An Invitation to Engage
A message from Althea Taylor, Director of Compassion, Justice, and Immigration
Therefore, if anyone is in Christ, the new creation has come: The old has gone, the new is here! All this is from God, who reconciled us to himself through Christ and gave us the ministry of reconciliation: that God was reconciling the world to himself in Christ, not counting people's sins against them. And he has committed to us the message of reconciliation.
2 Corinthians 5:17-19
Followers of Christ, as the church, have a particular role in the world. The Apostle Paul reminds us in 2 Corinthians 5: 11-21, that Christ has given the church the “ministry of reconciliation”. We who have been reconciled to God are called to also be reconciled to others. As Christ ambassadors we are in the world so that Christ may make his appeal to a world in need of embracing God’s love.
Our present days are wrought with anguish. We are pressured on every side within a culture that has pitted itself against God and against each other. Yet I believe now is the time for the church to reexamine how Christ’s love may be demonstrated through His ambassadors. Ambassadors who are not indifferent to the challenges of the day and who are willing to examine the witness of our love of God and neighbor as we engage a world desperate for a credible witness of the power to transform lives.
In our faith tradition, we are called to embrace and engage our growth in relationship to Christ through the “Means of Grace.” John Wesley believed it was the responsibility of every Christian believer to grow outwardly and inwardly in their faith.
The means of grace are things we do or participate in that open us up to God and position us so that we might be drawn closer to God, in order that we might experience God’s love and grace in our lives. God graciously works through these things (prayer, keeping commandments, fasting, reading scripture, The Lord’s Prayer, and Christian conference) to transform and make us more like Christ—all of this by faith and practical engagement.
I wonder, is it possible that our present challenges offer an opportunity for the church to grow through compassion, justice, and immigration? An opportunity to engage the means of grace to examine ourselves, our witness in the world, our relationship with Christ and with our neighbor. Perhaps it’s an invitation to go deeper in our witness of our love for God and a call to live out loud the ministry of reconciliation?
Many on the district have asked what is Compassion, Justice, and Immigration all about on the Metro NY District? Why is this a focal point for our district? The answer for me is simple. Our present culture demands we embrace and engage the existential questions that many in our churches, as well as those looking at us from outside the walls of the church, are asking:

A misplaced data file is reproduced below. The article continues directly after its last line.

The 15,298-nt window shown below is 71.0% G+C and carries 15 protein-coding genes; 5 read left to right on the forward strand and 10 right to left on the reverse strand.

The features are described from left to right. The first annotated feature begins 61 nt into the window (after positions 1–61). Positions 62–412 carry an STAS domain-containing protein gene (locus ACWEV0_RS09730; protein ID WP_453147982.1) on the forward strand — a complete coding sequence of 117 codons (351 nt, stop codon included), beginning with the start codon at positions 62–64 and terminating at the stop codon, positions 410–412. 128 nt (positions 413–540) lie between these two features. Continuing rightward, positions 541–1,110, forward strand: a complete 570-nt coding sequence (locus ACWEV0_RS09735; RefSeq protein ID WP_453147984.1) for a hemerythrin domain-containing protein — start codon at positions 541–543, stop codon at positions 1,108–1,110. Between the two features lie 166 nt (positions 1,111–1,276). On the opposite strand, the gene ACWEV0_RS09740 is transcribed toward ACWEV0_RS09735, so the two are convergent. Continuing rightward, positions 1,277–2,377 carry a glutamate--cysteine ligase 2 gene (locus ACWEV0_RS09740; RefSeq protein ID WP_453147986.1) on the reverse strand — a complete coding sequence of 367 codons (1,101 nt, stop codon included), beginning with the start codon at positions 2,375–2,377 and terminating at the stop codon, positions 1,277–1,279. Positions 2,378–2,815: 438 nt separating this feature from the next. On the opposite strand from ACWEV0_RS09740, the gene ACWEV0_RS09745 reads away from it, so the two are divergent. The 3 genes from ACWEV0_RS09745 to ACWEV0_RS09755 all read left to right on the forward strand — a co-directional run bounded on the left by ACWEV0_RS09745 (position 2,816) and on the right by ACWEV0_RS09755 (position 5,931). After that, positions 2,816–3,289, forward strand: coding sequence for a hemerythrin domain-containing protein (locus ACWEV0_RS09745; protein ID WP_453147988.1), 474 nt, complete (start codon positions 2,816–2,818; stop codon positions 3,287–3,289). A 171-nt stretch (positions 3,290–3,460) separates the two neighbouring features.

What does God have to say about injustice? Where is the church on matters of compassion, justice, and immigration? Why is her witness so silent?
Are we willing to engage the times we are living through, or will we remain the same?
The gospel and the call to live our witness of Christ in the world still remains. So, how do we “live out” compassion? Jesus’ coming into the world was an act of justice, what does it mean to live justice? Can we be further reconciled to God and each other through acts of compassion, pursuing justice and fighting for the immigrant neighbor? Is this not the ministry we are called to in the church?
In light of these questions, for those who are willing, I extend an invitation for you to join with other leaders across the district in a study and conversation on what it looks like for our district to embrace and engage the Means of Grace through the ministry of reconciliation.
This February, we will begin a journey where we examine how Christ might be challenging us to bear witness to the love of God through compassion, justice & immigration. Our format will begin with online discussions arising out of our collective reading.
Beginning Monday, February 7, 2022, at 7pm, we will meet for an online conversation with our MNY district brothers and sisters who will be reading Called to the Fire by Chet Bush. Called to the Fire is the story of a fellow Nazarene, Rev. Dr. Charles Johnson, who recently passed on January 12, 2022. It is the true story of Dr. Charles Johnson, an African American preacher who went to Mississippi in 1961 during the summer of the Freedom Rides. Fresh out of Bible School, Johnson hesitantly followed his call to pastor a church in Mississippi. The story chronicles a passion for God, a passion for people, a passion for justice. The story of his call to pastor amid the challenges of the 1960’s is as relevant today as it was then.
I invite you to join me in in engaging the Means of Grace towards our call to the ministry of reconciliation and a credible witness to the world. Please register below and I’ll see you virtually on February 7, 2022, at 7pm.